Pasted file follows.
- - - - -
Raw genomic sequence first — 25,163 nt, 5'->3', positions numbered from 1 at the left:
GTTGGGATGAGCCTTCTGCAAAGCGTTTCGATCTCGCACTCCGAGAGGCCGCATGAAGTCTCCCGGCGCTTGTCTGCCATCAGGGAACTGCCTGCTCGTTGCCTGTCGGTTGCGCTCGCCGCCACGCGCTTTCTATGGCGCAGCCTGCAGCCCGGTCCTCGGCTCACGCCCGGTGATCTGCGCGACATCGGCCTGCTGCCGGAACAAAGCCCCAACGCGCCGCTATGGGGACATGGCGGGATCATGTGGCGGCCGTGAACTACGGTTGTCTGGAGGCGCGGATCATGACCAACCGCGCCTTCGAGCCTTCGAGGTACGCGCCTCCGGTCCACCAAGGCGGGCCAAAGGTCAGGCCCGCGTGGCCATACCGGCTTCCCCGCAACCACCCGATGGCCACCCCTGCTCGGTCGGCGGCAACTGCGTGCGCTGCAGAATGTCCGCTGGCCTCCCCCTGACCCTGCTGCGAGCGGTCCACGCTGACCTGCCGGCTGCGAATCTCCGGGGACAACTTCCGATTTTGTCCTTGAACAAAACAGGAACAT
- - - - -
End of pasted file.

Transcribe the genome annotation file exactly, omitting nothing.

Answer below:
Raw genomic sequence first — 25,163 nt, 5'->3', positions numbered from 1 at the left:
GTTGGGATGAGCCTTCTGCAAAGCGTTTCGATCTCGCACTCCGAGAGGCCGCATGAAGTCTCCCGGCGCTTGTCTGCCATCAGGGAACTGCCTGCTCGTTGCCTGTCGGTTGCGCTCGCCGCCACGCGCTTTCTATGGCGCAGCCTGCAGCCCGGTCCTCGGCTCACGCCCGGTGATCTGCGCGACATCGGCCTGCTGCCGGAACAAAGCCCCAACGCGCCGCTATGGGGACATGGCGGGATCATGTGGCGGCCGTGAACTACGGTTGTCTGGAGGCGCGGATCATGACCAACCGCGCCTTCGAGCCTTCGAGGTACGCGCCTCCGGTCCACCAAGGCGGGCCAAAGGTCAGGCCCGCGTGGCCATACCGGCTTCCCCGCAACCACCCGATGGCCACCCCTGCTCGGTCGGCGGCAACTGCGTGCGCTGCAGAATGTCCGCTGGCCTCCCCCTGACCCTGCTGCGAGCGGTCCACGCTGACCTGCCGGCTGCGAATCTCCGGGGACAACTTCCGATTTTGTCCTTGAACAAAACAGGAACAT